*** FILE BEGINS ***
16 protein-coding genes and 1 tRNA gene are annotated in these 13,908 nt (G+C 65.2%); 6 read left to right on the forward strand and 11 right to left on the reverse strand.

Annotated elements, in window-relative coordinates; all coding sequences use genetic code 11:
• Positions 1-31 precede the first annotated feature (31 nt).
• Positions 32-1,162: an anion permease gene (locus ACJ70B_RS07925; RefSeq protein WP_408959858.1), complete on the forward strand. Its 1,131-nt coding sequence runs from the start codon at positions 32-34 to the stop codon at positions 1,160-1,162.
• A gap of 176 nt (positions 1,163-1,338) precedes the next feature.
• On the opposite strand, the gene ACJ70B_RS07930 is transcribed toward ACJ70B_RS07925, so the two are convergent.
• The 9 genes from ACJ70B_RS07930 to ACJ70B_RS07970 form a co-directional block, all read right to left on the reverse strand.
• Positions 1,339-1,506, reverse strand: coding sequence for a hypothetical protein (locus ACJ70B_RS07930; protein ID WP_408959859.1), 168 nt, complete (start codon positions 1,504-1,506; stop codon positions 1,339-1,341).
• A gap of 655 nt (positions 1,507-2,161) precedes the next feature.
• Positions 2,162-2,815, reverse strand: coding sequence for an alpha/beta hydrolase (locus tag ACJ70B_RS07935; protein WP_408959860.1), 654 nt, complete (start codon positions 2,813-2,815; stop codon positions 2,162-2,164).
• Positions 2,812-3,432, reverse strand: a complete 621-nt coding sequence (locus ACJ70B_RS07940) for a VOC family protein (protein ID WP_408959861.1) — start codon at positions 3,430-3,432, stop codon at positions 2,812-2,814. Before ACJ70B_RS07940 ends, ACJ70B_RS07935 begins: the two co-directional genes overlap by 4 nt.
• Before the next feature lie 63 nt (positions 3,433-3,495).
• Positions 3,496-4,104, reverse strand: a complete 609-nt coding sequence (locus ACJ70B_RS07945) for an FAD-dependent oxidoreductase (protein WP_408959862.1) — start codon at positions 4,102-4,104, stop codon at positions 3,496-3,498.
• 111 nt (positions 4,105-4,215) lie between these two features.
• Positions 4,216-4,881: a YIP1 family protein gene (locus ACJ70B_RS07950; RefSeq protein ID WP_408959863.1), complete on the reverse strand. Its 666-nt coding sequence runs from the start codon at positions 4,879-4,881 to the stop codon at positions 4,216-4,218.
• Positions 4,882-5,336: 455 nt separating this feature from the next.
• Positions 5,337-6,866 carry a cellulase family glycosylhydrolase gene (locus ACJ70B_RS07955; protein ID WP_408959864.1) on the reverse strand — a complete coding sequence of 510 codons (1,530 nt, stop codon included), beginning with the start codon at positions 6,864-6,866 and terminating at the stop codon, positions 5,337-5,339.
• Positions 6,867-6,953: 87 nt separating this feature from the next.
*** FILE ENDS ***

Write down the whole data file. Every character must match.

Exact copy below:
16 protein-coding genes and 1 tRNA gene are annotated in these 13,908 nt (G+C 65.2%); 6 read left to right on the forward strand and 11 right to left on the reverse strand.

Annotated elements, in window-relative coordinates; all coding sequences use genetic code 11:
• Positions 1-31 precede the first annotated feature (31 nt).
• Positions 32-1,162: an anion permease gene (locus ACJ70B_RS07925; RefSeq protein WP_408959858.1), complete on the forward strand. Its 1,131-nt coding sequence runs from the start codon at positions 32-34 to the stop codon at positions 1,160-1,162.
• A gap of 176 nt (positions 1,163-1,338) precedes the next feature.
• On the opposite strand, the gene ACJ70B_RS07930 is transcribed toward ACJ70B_RS07925, so the two are convergent.
• The 9 genes from ACJ70B_RS07930 to ACJ70B_RS07970 form a co-directional block, all read right to left on the reverse strand.
• Positions 1,339-1,506, reverse strand: coding sequence for a hypothetical protein (locus ACJ70B_RS07930; protein ID WP_408959859.1), 168 nt, complete (start codon positions 1,504-1,506; stop codon positions 1,339-1,341).
• A gap of 655 nt (positions 1,507-2,161) precedes the next feature.
• Positions 2,162-2,815, reverse strand: coding sequence for an alpha/beta hydrolase (locus tag ACJ70B_RS07935; protein WP_408959860.1), 654 nt, complete (start codon positions 2,813-2,815; stop codon positions 2,162-2,164).
• Positions 2,812-3,432, reverse strand: a complete 621-nt coding sequence (locus ACJ70B_RS07940) for a VOC family protein (protein ID WP_408959861.1) — start codon at positions 3,430-3,432, stop codon at positions 2,812-2,814. Before ACJ70B_RS07940 ends, ACJ70B_RS07935 begins: the two co-directional genes overlap by 4 nt.
• Before the next feature lie 63 nt (positions 3,433-3,495).
• Positions 3,496-4,104, reverse strand: a complete 609-nt coding sequence (locus ACJ70B_RS07945) for an FAD-dependent oxidoreductase (protein WP_408959862.1) — start codon at positions 4,102-4,104, stop codon at positions 3,496-3,498.
• 111 nt (positions 4,105-4,215) lie between these two features.
• Positions 4,216-4,881: a YIP1 family protein gene (locus ACJ70B_RS07950; RefSeq protein ID WP_408959863.1), complete on the reverse strand. Its 666-nt coding sequence runs from the start codon at positions 4,879-4,881 to the stop codon at positions 4,216-4,218.
• Positions 4,882-5,336: 455 nt separating this feature from the next.
• Positions 5,337-6,866 carry a cellulase family glycosylhydrolase gene (locus ACJ70B_RS07955; protein ID WP_408959864.1) on the reverse strand — a complete coding sequence of 510 codons (1,530 nt, stop codon included), beginning with the start codon at positions 6,864-6,866 and terminating at the stop codon, positions 5,337-5,339.
• Positions 6,867-6,953: 87 nt separating this feature from the next.